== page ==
Cumberland Times-News

Letters

January 28, 2013

We can protect ourselves and the Second Amendment

On Dec. 14, 2012, our nation wept for reasons of which we are all well aware. The devastating tragedy in Newtown, Conn., brought us to our knees. It was a heartbreaking event that we can neither forget or ignore.

As a civilized society, we must take action to better ensure the safety of our children and to ensure that our self respect as human beings is not further diminished.

We need to act quickly, before the event in Newtown lapses into history only to be replaced by another unthinkable tragedy and the cycle of inaction repeats itself.

There is no easy solution to gun violence in America, or the problem would have been resolved long ago. But surely, reasonable minds can agree on sensible steps to make our country more safe.

This can be done while also protecting the Second Amendment rights of millions of law-abiding citizens who own guns and do so responsibly.

First, let us be clear as to the extent of gun violence in America. When you compare our gun-related death rate to other industrialized countries, the U.S. is an extreme outlier.

For example, gun-related death rates per 100,000 persons in Australia, Canada and the U.K are 0.10, 0.50, and 0.03 respectively. By comparison, the U.S. rate is 2.98 (Source: Sydney School of Public Health, University of Sydney.)

In some cities, gun-related death rates are five to 10 times the overall rate for the U.S. In Chicago alone, there were 505 gun shooting deaths in 2012. The majority of the victims were people of color, and more than 100 of them were elementary to high school children.

Gun deaths in Chicago outnumbered American troop deaths in Afghanistan last year. These facts are largely ignored by the mainstream media. This is unacceptable, and it is absurd. Clearly, we should take steps to study and reduce the culture of violence in America.

But any serious efforts to reduce gun violence must include the following common-sense measures regarding the availability of guns. We need to restore a ban on military-style assault weapons and ammunition clips.

Gen. Stanley A. McChrystal, who served as commander, U.S. Forces Afghanistan, recently said the following about assault weapons: “That’s what our soldiers ought to carry. I personally don’t think there’s any need for that kind of weaponry on the streets and particularly around the schools in America.”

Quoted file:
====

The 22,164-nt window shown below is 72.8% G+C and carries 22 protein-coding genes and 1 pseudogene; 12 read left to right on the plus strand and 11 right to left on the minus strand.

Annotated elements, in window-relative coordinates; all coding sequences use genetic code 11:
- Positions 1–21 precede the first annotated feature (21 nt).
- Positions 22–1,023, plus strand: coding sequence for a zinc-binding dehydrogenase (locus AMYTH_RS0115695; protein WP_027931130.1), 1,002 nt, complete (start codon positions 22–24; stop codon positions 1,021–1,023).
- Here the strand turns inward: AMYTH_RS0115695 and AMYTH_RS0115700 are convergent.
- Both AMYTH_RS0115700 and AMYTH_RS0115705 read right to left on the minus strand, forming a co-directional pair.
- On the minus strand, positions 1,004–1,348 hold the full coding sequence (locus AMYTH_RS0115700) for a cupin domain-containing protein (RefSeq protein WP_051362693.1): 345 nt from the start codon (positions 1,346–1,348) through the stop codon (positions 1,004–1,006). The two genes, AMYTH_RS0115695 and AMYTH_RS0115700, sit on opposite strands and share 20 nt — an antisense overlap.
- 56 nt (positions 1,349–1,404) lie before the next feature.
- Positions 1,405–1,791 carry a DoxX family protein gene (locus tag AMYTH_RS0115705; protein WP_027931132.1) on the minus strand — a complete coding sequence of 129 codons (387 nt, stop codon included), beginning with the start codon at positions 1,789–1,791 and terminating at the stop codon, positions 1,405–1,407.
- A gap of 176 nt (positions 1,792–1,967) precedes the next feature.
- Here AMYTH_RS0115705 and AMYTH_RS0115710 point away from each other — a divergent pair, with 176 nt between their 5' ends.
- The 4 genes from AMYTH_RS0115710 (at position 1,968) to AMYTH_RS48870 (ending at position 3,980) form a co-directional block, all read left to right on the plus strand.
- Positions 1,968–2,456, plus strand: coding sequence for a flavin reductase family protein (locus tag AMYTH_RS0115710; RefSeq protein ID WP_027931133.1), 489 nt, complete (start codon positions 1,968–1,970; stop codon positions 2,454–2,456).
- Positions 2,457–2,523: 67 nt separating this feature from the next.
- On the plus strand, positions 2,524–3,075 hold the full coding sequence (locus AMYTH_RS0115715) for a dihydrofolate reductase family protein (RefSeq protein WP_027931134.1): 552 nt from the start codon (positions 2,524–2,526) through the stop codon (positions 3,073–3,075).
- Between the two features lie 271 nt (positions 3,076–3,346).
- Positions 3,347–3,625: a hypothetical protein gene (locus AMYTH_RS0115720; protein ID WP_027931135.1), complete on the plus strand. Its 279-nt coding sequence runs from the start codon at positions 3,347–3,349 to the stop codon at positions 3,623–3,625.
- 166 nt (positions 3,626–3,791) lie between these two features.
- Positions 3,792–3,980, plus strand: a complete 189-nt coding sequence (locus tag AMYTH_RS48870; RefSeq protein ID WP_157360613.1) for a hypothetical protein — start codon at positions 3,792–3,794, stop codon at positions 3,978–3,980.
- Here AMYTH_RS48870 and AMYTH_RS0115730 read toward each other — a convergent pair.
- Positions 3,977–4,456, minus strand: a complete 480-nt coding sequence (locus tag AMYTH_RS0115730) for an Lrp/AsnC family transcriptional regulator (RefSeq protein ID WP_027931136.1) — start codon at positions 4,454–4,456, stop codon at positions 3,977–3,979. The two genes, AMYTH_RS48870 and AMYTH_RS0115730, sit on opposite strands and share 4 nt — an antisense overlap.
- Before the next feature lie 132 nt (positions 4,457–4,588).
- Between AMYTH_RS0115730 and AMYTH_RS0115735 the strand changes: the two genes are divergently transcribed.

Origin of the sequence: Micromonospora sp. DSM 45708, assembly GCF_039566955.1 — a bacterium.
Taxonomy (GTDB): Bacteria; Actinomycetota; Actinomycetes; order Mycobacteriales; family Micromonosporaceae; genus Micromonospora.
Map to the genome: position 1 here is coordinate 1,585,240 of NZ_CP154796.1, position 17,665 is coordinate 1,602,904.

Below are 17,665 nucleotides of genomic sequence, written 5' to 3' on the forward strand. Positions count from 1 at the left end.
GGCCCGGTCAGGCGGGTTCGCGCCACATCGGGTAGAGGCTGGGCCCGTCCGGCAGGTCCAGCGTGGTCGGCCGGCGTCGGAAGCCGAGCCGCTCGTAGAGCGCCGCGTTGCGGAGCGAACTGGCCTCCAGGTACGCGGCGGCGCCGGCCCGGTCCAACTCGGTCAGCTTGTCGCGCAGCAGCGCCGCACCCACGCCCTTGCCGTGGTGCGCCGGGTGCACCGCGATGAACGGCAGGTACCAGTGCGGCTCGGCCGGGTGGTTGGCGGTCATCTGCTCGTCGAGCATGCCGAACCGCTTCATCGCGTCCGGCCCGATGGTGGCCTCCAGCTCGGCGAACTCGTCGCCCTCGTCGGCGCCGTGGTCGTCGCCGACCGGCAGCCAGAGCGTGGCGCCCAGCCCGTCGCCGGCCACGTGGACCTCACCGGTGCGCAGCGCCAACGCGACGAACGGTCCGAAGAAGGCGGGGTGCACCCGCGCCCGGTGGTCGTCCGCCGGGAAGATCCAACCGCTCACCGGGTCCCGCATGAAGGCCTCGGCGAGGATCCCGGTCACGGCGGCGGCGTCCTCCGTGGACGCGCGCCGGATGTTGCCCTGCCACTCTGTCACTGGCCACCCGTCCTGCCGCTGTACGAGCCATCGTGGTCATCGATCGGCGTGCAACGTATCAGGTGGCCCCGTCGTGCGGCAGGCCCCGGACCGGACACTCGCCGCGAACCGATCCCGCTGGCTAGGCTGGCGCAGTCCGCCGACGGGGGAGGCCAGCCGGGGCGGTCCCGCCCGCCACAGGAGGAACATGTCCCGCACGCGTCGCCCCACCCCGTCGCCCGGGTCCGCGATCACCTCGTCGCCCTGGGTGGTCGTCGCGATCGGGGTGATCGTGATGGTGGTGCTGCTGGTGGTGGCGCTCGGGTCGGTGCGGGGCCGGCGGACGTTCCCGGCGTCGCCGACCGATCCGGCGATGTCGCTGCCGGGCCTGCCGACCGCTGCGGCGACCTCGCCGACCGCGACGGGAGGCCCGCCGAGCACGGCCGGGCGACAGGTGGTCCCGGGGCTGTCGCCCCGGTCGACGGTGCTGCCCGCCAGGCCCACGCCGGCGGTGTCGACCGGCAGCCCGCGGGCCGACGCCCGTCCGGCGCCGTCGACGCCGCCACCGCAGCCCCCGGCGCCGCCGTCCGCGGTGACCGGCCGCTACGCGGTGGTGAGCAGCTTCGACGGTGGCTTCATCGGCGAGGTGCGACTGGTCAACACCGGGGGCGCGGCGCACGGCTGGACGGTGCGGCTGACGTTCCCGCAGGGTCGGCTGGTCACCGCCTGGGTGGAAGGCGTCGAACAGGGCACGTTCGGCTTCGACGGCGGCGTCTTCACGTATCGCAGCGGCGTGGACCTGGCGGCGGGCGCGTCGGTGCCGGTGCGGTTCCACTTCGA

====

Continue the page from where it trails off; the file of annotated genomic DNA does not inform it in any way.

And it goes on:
We need a federal law that requires universal background checks for all gun purchases. This would close the gun show “loophole,” which allows about 40 percent of gun sales to be done without background checks. Fixing this problem would prevent a dangerous person from going to a gun show and walking out with an armful of weapons.  

Finally, we need the federal government do more to require states and federal agencies to submit information about disqualified individuals, including people with mental illness, for inclusion in the National Instant Criminal Background Check System.

Each of the above measures are broadly supported by a majority of Americans.

A recent poll by the Pew Research Center finds that 55 percent of Americans favor a ban on assault-style weapons, 85 percent favor background checks for private gun shows, and 80 percent favor preventing people with mental illness from purchasing guns.

The Allegany County Branch, NAACP urges you to contact your federal, state and local elected officials to request their support for safe, sane and sensible gun violence prevention laws, policies and programs.

Concerned citizens need to make their voices heard. As a decent country, we can no longer accept the status quo.

Richard W. Jones, communications chair

Allegany County Branch, NAACP

Cumberland

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